"There are climate scientists who actively do research in the field but disagree with the consensus position," the chapter later says, "but their number is very, very small."
By phone, Nielsen-Gammon said a helpful indicator of the scientific consensus is the latest assessment of global warming factors, published in 2007 by the International Panel on Climate Change. That body was created in 1988 by the World Meteorological Organization and the United Nations Environmental Programme to evaluate the state of climate science as a basis for informed policy action, primarily on the basis of peer-reviewed and published scientific literature, Oreskes has noted.
The 2007 report says both that evidence of global warming is "unequivocal" and that most "of the observed increase in global average temperatures since the mid-20th century is very likely due to the observed increase in anthropogenic greenhouse gas concentrations."
In the United States by itself, Nielsen-Gammon pointed out, the National Research Council, which is among a few independent, nonprofit U.S. institutions that provide science, technology, and health policy advice under a congressional charter, issued an analysis in May 2011. A press release summarizing that work opens: "Warning that the risk of dangerous climate change impacts is growing with every ton of greenhouse gases emitted into the atmosphere, a" council "committee today reiterated the pressing need for substantial action to limit the magnitude of climate change and to prepare to adapt to its impacts."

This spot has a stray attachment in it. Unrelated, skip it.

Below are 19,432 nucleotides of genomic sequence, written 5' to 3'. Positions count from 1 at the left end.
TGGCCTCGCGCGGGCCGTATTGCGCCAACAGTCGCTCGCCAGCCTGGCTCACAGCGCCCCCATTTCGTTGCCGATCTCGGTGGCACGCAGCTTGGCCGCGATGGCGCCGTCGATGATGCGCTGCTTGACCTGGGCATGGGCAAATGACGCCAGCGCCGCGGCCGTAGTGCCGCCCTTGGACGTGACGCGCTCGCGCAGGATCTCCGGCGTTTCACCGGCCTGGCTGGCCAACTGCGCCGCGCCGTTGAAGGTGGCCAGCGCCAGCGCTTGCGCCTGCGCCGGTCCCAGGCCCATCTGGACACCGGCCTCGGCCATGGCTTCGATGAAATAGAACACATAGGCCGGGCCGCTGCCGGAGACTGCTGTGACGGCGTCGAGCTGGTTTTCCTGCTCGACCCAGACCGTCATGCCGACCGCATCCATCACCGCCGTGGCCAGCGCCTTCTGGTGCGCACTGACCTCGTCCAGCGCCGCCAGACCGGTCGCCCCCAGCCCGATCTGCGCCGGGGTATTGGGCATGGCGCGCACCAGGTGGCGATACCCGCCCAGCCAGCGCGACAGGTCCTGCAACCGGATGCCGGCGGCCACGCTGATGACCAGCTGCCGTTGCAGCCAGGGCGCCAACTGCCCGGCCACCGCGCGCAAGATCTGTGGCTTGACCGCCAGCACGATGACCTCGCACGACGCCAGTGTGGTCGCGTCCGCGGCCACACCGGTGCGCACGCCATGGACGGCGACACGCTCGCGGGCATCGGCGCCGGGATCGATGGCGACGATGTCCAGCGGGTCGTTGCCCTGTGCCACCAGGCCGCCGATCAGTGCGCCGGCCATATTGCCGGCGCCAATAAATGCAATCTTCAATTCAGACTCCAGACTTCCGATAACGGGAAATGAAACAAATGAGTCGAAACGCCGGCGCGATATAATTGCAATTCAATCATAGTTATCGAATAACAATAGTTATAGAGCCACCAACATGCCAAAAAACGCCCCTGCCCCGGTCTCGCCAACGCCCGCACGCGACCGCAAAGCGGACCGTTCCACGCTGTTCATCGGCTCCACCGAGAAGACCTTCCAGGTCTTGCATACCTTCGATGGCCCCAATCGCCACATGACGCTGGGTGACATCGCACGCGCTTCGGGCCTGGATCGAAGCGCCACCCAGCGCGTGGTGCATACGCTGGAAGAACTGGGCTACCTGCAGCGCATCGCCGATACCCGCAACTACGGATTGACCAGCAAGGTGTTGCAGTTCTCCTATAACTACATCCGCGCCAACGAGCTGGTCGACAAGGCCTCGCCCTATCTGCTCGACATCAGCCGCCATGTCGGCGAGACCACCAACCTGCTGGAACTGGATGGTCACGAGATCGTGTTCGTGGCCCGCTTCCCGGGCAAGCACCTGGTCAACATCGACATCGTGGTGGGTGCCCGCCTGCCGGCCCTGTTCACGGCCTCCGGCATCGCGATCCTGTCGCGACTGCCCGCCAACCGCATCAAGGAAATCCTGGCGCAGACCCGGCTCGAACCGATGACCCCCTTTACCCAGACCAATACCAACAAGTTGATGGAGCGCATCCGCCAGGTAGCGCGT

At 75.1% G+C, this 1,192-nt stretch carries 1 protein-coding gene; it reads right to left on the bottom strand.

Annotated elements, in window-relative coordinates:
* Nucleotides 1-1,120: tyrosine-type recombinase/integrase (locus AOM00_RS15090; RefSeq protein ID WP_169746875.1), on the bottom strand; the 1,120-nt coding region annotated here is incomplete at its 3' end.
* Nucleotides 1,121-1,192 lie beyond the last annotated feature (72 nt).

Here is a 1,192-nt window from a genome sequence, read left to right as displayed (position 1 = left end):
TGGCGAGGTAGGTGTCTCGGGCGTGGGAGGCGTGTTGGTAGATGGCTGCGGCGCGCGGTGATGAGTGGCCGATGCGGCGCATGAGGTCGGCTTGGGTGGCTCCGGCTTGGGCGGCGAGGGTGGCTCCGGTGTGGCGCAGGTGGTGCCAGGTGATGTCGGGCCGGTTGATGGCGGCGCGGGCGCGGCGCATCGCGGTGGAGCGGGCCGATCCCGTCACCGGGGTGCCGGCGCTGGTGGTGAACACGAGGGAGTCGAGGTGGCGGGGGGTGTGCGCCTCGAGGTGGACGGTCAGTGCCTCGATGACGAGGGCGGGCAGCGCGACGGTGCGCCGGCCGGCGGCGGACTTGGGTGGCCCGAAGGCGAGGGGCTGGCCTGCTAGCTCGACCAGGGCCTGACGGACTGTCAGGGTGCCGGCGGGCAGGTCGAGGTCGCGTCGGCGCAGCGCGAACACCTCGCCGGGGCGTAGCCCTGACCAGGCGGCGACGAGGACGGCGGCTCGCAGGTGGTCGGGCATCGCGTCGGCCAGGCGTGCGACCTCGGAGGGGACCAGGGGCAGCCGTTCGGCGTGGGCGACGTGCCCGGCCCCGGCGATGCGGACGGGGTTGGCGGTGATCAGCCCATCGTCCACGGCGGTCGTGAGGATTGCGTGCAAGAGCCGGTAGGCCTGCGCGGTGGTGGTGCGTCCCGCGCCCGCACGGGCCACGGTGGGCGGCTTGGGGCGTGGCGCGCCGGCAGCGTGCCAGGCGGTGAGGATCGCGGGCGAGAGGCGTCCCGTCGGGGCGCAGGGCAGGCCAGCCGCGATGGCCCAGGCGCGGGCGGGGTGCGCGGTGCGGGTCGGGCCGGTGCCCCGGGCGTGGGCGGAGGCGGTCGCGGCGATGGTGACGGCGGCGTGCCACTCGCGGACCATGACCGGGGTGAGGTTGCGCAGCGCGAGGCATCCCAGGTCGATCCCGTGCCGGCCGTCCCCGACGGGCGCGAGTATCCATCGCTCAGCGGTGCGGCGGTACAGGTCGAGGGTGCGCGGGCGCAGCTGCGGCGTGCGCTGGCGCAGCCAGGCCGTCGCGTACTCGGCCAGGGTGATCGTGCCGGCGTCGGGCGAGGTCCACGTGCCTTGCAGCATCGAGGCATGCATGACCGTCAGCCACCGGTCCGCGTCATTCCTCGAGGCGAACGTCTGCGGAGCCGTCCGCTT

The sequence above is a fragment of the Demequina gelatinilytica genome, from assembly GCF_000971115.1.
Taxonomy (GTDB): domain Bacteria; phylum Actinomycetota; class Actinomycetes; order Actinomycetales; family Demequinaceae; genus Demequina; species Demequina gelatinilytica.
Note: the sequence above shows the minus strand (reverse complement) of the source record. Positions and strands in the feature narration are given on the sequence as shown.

Separately, an online search led us to a survey of scientists, published in 2009, that initially asked more than 10,000 earth scientists to participate. Among 3,146 respondents asked if they think "human activity is a significant contributing factor in changing mean global temperatures," 82 percent answered affirmatively, with 97 pecent of those respondents with the most climate expertise saying yes.
The article, whose lead author was Peter T. Doran, a professor of earth and environmental sciences at the University of Illinois at Chicago, closes: "It seems that the debate on the authenticity of global warming and the role played by human activity is largely nonexistent among those who understand the nuances and scientific basis of long-term climate processes. The challenge, rather, appears to be how to effectively communicate this fact to policy makers and to a public that continues to mistakenly perceive debate among scientists."